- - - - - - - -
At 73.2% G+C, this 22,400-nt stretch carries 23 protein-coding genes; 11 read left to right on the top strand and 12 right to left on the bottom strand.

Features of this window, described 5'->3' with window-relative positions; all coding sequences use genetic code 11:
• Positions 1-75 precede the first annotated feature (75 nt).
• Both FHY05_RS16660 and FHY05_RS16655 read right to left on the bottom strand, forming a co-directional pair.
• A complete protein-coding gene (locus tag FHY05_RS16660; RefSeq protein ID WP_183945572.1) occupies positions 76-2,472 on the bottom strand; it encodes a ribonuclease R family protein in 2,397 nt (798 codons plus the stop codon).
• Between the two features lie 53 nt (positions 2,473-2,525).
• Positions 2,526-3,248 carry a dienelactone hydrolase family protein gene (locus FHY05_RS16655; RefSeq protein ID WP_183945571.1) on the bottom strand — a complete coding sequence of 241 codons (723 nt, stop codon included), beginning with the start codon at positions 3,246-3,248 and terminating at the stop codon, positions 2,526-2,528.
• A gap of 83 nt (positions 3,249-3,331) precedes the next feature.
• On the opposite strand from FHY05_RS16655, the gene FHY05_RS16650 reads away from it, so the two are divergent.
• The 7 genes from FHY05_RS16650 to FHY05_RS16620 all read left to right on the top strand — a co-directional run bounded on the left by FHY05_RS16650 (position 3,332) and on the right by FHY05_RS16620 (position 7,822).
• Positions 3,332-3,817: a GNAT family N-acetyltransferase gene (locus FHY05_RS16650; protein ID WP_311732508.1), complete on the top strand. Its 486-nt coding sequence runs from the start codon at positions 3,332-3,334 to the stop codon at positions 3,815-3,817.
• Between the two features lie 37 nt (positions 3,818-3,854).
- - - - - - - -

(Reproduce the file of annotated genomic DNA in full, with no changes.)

At 73.2% G+C, this 22,400-nt stretch carries 23 protein-coding genes; 11 read left to right on the top strand and 12 right to left on the bottom strand.

Features of this window, described 5'->3' with window-relative positions; all coding sequences use genetic code 11:
• Positions 1-75 precede the first annotated feature (75 nt).
• Both FHY05_RS16660 and FHY05_RS16655 read right to left on the bottom strand, forming a co-directional pair.
• A complete protein-coding gene (locus tag FHY05_RS16660; RefSeq protein ID WP_183945572.1) occupies positions 76-2,472 on the bottom strand; it encodes a ribonuclease R family protein in 2,397 nt (798 codons plus the stop codon).
• Between the two features lie 53 nt (positions 2,473-2,525).
• Positions 2,526-3,248 carry a dienelactone hydrolase family protein gene (locus FHY05_RS16655; RefSeq protein ID WP_183945571.1) on the bottom strand — a complete coding sequence of 241 codons (723 nt, stop codon included), beginning with the start codon at positions 3,246-3,248 and terminating at the stop codon, positions 2,526-2,528.
• A gap of 83 nt (positions 3,249-3,331) precedes the next feature.
• On the opposite strand from FHY05_RS16655, the gene FHY05_RS16650 reads away from it, so the two are divergent.
• The 7 genes from FHY05_RS16650 to FHY05_RS16620 all read left to right on the top strand — a co-directional run bounded on the left by FHY05_RS16650 (position 3,332) and on the right by FHY05_RS16620 (position 7,822).
• Positions 3,332-3,817: a GNAT family N-acetyltransferase gene (locus FHY05_RS16650; protein ID WP_311732508.1), complete on the top strand. Its 486-nt coding sequence runs from the start codon at positions 3,332-3,334 to the stop codon at positions 3,815-3,817.
• Between the two features lie 37 nt (positions 3,818-3,854).